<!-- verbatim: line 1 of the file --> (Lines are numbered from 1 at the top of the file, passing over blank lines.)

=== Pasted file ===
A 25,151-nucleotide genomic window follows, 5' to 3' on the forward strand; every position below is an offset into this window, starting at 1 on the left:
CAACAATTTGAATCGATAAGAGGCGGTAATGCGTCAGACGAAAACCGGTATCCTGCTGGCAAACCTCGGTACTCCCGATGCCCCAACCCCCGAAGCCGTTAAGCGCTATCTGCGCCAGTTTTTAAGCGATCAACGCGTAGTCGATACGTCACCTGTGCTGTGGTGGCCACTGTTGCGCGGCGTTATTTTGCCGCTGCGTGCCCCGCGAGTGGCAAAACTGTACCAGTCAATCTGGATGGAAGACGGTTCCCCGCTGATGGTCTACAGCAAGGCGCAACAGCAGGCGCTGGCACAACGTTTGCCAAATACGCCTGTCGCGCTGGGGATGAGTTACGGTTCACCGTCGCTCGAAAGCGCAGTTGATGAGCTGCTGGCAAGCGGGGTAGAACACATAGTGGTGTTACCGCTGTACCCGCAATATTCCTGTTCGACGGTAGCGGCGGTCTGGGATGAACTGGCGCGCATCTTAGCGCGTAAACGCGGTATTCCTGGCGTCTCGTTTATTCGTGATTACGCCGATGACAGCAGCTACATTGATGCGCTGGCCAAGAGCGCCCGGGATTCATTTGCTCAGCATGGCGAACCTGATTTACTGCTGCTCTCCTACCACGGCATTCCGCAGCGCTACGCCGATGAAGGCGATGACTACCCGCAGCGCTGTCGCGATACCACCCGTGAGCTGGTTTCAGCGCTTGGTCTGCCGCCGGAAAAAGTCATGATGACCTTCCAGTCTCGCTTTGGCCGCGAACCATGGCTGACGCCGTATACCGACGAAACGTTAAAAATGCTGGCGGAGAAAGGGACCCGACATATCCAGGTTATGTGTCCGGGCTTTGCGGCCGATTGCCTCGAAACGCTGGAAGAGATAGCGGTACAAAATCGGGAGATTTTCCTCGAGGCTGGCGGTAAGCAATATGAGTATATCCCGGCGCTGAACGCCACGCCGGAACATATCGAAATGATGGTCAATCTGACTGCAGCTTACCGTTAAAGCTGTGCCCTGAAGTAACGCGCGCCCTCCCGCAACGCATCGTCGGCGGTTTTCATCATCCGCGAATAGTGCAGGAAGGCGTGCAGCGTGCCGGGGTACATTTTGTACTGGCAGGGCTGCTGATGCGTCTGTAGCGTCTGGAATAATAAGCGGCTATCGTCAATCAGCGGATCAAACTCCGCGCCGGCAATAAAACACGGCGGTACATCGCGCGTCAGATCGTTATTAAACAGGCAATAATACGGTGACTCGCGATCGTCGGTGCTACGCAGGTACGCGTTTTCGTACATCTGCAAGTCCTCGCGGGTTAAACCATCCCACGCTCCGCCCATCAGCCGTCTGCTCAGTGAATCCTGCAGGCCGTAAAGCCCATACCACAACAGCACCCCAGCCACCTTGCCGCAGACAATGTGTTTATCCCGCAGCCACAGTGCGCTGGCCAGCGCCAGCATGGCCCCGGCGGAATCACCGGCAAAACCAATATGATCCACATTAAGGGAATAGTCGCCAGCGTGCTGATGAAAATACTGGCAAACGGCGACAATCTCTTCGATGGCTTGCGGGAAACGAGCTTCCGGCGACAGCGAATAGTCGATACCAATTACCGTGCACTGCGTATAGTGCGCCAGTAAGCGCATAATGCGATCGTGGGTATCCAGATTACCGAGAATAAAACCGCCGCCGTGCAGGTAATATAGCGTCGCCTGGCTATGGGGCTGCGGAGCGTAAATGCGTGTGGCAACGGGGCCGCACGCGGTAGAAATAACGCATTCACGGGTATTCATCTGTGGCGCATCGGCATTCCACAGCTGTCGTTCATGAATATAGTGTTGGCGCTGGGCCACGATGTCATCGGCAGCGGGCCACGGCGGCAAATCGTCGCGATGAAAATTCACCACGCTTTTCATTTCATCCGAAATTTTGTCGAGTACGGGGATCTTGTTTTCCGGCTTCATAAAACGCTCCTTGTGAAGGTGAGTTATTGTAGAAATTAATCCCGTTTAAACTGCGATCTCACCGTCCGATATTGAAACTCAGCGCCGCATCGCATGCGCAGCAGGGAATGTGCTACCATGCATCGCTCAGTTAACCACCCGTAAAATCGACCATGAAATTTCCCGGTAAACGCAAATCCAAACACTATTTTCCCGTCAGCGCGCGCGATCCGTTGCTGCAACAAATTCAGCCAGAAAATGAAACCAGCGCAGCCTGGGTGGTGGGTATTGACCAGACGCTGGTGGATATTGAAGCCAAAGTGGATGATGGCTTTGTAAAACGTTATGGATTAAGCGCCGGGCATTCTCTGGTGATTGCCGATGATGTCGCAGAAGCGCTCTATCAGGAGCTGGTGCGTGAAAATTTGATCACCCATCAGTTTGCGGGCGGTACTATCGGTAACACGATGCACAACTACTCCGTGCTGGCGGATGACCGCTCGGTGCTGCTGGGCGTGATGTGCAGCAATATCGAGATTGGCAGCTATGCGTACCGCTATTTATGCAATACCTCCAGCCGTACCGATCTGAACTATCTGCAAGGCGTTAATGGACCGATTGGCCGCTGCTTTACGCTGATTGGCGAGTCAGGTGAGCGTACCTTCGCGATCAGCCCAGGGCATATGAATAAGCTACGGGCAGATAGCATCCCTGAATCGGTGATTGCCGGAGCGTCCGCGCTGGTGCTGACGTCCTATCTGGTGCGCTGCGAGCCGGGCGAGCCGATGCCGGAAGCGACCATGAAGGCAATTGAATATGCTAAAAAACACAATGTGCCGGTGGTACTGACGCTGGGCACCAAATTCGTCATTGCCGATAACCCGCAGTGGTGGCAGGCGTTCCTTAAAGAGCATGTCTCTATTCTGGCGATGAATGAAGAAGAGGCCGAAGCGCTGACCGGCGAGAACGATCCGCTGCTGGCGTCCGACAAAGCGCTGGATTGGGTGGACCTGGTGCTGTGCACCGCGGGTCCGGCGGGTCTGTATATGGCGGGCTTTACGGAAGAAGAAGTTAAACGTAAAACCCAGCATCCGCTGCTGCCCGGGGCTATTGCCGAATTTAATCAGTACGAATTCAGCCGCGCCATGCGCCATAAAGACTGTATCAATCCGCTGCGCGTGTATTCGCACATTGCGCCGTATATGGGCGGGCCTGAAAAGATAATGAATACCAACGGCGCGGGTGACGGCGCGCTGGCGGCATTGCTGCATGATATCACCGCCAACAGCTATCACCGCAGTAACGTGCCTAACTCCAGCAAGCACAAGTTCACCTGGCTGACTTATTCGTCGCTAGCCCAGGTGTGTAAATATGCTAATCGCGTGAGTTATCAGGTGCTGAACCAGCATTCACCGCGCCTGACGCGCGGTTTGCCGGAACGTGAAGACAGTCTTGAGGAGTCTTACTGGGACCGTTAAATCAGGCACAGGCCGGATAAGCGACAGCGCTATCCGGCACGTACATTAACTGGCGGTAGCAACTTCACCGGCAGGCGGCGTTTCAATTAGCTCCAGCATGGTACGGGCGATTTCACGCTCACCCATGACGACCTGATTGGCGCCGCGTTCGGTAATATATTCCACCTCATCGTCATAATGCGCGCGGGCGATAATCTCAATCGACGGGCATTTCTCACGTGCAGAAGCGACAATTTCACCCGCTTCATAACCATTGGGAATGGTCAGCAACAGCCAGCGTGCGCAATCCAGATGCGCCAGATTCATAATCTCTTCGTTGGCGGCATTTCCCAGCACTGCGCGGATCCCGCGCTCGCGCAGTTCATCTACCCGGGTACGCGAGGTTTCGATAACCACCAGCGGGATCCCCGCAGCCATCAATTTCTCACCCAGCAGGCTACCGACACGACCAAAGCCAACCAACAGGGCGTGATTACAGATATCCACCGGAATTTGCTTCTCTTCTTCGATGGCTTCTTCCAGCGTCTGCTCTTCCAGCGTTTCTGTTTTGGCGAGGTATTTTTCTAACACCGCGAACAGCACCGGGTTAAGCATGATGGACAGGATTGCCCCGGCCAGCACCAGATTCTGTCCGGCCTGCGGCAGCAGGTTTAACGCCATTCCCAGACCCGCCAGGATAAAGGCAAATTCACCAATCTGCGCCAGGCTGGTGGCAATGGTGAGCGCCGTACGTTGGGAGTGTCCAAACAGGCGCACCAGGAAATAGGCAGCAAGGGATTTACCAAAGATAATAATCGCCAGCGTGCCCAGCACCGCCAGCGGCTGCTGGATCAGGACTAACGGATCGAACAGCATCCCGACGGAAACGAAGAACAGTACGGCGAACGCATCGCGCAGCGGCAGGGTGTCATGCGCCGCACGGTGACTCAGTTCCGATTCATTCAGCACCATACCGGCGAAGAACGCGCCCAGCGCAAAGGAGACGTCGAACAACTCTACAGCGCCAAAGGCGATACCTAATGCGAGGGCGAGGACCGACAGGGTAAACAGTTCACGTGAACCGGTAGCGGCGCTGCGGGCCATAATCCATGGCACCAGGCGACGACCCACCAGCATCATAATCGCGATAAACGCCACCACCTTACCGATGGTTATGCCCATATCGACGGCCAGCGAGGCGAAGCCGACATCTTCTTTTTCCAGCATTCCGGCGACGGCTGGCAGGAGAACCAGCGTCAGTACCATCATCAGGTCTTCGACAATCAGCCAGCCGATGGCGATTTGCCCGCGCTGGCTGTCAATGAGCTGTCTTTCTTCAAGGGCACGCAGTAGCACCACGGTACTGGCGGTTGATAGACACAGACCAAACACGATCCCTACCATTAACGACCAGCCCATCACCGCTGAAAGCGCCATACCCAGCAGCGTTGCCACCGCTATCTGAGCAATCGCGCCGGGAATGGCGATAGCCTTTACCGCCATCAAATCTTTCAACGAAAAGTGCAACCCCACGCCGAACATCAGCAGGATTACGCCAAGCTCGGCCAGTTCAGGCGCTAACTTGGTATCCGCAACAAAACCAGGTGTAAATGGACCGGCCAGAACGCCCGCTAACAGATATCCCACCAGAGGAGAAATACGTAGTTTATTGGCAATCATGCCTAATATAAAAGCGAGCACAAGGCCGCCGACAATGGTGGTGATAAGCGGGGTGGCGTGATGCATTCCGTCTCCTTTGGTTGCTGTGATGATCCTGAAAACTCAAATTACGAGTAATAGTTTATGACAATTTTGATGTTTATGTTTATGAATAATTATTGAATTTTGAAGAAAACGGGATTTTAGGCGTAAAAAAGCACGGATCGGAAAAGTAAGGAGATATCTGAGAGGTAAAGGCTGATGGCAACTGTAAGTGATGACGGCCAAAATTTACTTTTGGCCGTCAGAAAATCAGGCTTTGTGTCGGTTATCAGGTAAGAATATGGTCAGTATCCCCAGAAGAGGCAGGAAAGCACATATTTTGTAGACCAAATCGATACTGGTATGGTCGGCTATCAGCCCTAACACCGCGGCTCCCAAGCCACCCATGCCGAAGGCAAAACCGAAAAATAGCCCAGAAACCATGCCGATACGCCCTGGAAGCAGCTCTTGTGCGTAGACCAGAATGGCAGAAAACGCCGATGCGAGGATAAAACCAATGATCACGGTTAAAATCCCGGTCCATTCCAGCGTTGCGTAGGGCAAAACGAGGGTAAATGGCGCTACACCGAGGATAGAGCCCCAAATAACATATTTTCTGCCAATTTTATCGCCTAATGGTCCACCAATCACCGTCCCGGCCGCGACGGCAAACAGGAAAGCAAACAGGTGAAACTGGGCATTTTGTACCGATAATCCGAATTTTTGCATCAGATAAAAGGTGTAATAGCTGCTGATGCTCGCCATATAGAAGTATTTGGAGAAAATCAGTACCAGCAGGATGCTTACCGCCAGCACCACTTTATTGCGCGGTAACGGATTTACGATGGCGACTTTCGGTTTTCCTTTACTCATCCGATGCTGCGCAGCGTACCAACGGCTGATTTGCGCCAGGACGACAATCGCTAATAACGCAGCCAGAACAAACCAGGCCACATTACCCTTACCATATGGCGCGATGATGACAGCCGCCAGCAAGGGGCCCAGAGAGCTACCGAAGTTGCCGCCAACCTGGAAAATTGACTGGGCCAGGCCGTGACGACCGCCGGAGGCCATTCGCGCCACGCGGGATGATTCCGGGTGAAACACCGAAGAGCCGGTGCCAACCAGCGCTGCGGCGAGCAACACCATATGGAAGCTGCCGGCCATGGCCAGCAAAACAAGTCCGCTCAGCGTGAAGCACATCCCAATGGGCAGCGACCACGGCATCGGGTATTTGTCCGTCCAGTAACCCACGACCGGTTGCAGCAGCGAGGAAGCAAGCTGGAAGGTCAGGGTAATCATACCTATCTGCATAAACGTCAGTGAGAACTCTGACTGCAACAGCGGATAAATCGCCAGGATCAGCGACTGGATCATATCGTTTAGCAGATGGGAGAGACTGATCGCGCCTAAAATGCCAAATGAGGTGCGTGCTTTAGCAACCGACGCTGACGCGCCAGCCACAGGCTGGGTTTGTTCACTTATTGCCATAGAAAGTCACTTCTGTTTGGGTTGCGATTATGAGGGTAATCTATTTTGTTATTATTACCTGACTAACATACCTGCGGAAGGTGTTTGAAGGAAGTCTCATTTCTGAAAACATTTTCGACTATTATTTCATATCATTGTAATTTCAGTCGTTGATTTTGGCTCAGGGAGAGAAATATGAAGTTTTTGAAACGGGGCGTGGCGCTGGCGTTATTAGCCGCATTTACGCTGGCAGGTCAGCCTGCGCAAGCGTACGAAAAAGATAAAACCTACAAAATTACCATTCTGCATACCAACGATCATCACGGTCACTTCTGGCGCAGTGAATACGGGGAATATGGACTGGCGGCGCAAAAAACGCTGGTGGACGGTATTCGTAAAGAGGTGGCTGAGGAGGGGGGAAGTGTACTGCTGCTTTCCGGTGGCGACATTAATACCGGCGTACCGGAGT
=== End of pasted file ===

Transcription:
A 25,151-nucleotide genomic window follows, 5' to 3' on the forward strand; every position below is an offset into this window, starting at 1 on the left: